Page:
At a virtual court hearing on Monday, Olalekan Hameed was found guilty of murdering his mother’s employer in 2018 and sentenced to death by hanging.
A judge in a Lagos court handed the verdict to Hameed, who appeared far from prison through Zoom, along with his lawyer and prosecutors who also joined the long-distance trial, justice ministry spokesman Kayode Oyekanmi told CNN.
Hamid, who has denied the allegations, remains in prison, Oyekanmi said. CNN tried to contact the suspect and his lawyer for comments.
Amnesty International Nigeria Director Osai Ojigho condemned the use of the death penalty in the country and questioned why Monday’s hearing could not be postponed.
“We know many courts are exploring how they can proceed with virtual cases, but the challenge is how much thought has been given to the process for virtual courts,” Ojigho said. “In this case, can this sentence not be postponed to another time?”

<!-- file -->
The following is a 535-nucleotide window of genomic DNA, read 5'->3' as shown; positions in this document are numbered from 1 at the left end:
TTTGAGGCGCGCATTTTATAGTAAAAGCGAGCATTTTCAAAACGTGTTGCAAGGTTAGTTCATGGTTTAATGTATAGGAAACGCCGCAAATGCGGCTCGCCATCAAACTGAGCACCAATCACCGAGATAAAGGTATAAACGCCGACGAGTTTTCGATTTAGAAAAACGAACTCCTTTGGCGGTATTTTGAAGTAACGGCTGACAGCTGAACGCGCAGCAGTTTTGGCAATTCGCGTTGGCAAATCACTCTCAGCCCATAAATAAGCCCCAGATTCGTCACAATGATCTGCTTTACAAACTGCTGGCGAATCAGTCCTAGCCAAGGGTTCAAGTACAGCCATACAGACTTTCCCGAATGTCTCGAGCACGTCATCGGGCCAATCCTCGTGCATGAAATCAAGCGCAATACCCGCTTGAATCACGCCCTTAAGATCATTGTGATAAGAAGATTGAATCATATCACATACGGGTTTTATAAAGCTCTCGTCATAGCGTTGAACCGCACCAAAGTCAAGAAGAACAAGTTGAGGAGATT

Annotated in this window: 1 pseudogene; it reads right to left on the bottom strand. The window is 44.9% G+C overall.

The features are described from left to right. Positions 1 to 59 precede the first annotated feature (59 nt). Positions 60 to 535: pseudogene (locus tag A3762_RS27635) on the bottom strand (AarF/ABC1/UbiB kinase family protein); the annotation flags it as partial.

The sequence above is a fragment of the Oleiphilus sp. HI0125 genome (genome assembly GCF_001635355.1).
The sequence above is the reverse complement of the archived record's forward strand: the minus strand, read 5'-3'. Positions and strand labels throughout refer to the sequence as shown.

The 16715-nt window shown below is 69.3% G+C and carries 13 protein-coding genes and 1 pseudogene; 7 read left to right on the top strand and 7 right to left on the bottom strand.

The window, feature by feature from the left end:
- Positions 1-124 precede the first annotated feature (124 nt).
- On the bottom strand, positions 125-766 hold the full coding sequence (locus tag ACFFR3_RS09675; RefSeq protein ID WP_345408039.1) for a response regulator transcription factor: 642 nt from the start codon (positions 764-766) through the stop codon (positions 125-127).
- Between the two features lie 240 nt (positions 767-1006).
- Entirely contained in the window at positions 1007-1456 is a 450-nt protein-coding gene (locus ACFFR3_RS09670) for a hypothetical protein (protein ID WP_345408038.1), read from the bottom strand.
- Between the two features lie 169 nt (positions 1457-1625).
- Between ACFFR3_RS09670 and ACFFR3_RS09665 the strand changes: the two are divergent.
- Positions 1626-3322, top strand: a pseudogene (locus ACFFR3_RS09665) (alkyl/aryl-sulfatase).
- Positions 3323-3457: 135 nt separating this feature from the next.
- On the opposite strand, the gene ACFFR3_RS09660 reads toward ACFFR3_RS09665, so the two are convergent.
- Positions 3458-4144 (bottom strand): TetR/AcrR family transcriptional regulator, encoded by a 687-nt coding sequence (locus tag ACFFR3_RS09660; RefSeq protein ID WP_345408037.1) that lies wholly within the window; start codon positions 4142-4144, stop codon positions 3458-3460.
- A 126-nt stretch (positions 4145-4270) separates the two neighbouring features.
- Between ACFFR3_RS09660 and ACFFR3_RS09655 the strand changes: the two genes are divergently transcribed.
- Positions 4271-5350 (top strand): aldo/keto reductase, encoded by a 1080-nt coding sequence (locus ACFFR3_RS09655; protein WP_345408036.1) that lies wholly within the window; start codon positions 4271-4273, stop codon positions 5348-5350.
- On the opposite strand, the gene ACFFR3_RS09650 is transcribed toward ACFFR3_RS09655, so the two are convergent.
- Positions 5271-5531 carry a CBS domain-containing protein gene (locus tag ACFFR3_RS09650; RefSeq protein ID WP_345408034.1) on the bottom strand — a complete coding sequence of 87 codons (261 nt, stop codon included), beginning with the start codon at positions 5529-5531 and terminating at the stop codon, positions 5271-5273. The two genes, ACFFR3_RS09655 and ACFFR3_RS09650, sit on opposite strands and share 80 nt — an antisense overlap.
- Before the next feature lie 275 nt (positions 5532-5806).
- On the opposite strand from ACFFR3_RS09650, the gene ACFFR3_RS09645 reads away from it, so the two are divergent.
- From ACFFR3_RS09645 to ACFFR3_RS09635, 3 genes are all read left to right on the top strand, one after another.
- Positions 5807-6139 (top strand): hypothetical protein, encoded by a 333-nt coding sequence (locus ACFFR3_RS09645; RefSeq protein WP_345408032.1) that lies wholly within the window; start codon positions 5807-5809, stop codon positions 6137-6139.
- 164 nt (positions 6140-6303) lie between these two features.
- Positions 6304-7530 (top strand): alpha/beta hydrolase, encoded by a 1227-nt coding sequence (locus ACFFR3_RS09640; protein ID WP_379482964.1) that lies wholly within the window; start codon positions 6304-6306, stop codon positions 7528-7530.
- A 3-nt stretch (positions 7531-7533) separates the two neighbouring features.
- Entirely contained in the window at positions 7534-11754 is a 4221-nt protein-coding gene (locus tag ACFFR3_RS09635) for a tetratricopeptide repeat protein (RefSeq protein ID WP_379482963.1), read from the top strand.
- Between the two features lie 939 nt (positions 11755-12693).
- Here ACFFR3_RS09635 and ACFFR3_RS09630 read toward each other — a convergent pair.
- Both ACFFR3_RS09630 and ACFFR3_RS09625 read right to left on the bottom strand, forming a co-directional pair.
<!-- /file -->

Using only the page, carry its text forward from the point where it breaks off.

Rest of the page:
“Can we say justice is seen done in this case, does the public have access to this session? It is worth exploring if the process that leads to virtual sitting follows the principles of natural justice and fair trials.”
Oyekanmi refused to respond to criticism of the trial, as did a spokesman for the Lagos state court.
State governors in Nigeria must authorize executions before they are carried out, but some have refrained from doing so in recent years, Ojigho said.
“Nobody wants to be arrested [accountable] to end someone’s life, from the pattern we see. If the government has an internal struggle and is hesitant to sign the death certificate, why don’t we release it from the book? “Ojigho said.